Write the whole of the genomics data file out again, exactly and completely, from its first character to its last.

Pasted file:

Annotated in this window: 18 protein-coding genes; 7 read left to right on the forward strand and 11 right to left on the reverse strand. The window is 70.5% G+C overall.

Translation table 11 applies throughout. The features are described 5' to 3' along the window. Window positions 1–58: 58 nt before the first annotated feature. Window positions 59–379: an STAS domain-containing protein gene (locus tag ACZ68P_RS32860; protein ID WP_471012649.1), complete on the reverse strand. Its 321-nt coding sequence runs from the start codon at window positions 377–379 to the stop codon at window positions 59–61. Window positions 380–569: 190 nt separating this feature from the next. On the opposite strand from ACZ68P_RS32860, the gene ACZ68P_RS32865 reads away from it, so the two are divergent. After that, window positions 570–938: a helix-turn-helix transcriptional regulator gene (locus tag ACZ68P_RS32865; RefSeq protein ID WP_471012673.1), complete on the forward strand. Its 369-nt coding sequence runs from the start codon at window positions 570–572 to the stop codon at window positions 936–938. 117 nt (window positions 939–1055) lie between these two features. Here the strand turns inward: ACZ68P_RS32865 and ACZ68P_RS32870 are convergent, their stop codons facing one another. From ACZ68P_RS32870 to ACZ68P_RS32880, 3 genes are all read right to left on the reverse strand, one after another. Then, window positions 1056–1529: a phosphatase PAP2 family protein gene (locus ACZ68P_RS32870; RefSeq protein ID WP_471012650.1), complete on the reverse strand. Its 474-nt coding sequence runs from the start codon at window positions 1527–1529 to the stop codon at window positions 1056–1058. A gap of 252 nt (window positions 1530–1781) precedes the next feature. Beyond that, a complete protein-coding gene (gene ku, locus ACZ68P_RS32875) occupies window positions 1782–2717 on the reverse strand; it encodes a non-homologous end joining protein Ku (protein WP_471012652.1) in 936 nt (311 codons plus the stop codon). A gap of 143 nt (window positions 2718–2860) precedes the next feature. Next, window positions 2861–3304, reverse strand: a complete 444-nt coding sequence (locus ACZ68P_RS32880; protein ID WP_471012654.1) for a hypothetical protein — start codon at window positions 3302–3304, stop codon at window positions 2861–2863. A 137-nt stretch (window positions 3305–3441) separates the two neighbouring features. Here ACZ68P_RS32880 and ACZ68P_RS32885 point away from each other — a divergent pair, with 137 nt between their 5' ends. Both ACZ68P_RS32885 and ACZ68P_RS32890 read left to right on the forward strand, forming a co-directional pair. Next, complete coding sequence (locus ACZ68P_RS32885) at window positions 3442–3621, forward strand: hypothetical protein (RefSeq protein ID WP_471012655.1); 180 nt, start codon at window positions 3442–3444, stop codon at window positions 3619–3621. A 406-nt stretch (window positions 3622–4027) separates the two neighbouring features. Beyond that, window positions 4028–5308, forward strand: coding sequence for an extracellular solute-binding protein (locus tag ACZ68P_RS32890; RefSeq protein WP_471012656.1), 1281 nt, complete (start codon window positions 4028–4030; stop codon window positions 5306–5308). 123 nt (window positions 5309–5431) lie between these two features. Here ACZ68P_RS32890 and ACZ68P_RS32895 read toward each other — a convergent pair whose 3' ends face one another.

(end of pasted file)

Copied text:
Annotated in this window: 18 protein-coding genes; 7 read left to right on the forward strand and 11 right to left on the reverse strand. The window is 70.5% G+C overall.

Translation table 11 applies throughout. The features are described 5' to 3' along the window. Window positions 1–58: 58 nt before the first annotated feature. Window positions 59–379: an STAS domain-containing protein gene (locus tag ACZ68P_RS32860; protein ID WP_471012649.1), complete on the reverse strand. Its 321-nt coding sequence runs from the start codon at window positions 377–379 to the stop codon at window positions 59–61. Window positions 380–569: 190 nt separating this feature from the next. On the opposite strand from ACZ68P_RS32860, the gene ACZ68P_RS32865 reads away from it, so the two are divergent. After that, window positions 570–938: a helix-turn-helix transcriptional regulator gene (locus tag ACZ68P_RS32865; RefSeq protein ID WP_471012673.1), complete on the forward strand. Its 369-nt coding sequence runs from the start codon at window positions 570–572 to the stop codon at window positions 936–938. 117 nt (window positions 939–1055) lie between these two features. Here the strand turns inward: ACZ68P_RS32865 and ACZ68P_RS32870 are convergent, their stop codons facing one another. From ACZ68P_RS32870 to ACZ68P_RS32880, 3 genes are all read right to left on the reverse strand, one after another. Then, window positions 1056–1529: a phosphatase PAP2 family protein gene (locus ACZ68P_RS32870; RefSeq protein ID WP_471012650.1), complete on the reverse strand. Its 474-nt coding sequence runs from the start codon at window positions 1527–1529 to the stop codon at window positions 1056–1058. A gap of 252 nt (window positions 1530–1781) precedes the next feature. Beyond that, a complete protein-coding gene (gene ku, locus ACZ68P_RS32875) occupies window positions 1782–2717 on the reverse strand; it encodes a non-homologous end joining protein Ku (protein WP_471012652.1) in 936 nt (311 codons plus the stop codon). A gap of 143 nt (window positions 2718–2860) precedes the next feature. Next, window positions 2861–3304, reverse strand: a complete 444-nt coding sequence (locus ACZ68P_RS32880; protein ID WP_471012654.1) for a hypothetical protein — start codon at window positions 3302–3304, stop codon at window positions 2861–2863. A 137-nt stretch (window positions 3305–3441) separates the two neighbouring features. Here ACZ68P_RS32880 and ACZ68P_RS32885 point away from each other — a divergent pair, with 137 nt between their 5' ends. Both ACZ68P_RS32885 and ACZ68P_RS32890 read left to right on the forward strand, forming a co-directional pair. Next, complete coding sequence (locus ACZ68P_RS32885) at window positions 3442–3621, forward strand: hypothetical protein (RefSeq protein ID WP_471012655.1); 180 nt, start codon at window positions 3442–3444, stop codon at window positions 3619–3621. A 406-nt stretch (window positions 3622–4027) separates the two neighbouring features. Beyond that, window positions 4028–5308, forward strand: coding sequence for an extracellular solute-binding protein (locus tag ACZ68P_RS32890; RefSeq protein WP_471012656.1), 1281 nt, complete (start codon window positions 4028–4030; stop codon window positions 5306–5308). 123 nt (window positions 5309–5431) lie between these two features. Here ACZ68P_RS32890 and ACZ68P_RS32895 read toward each other — a convergent pair whose 3' ends face one another.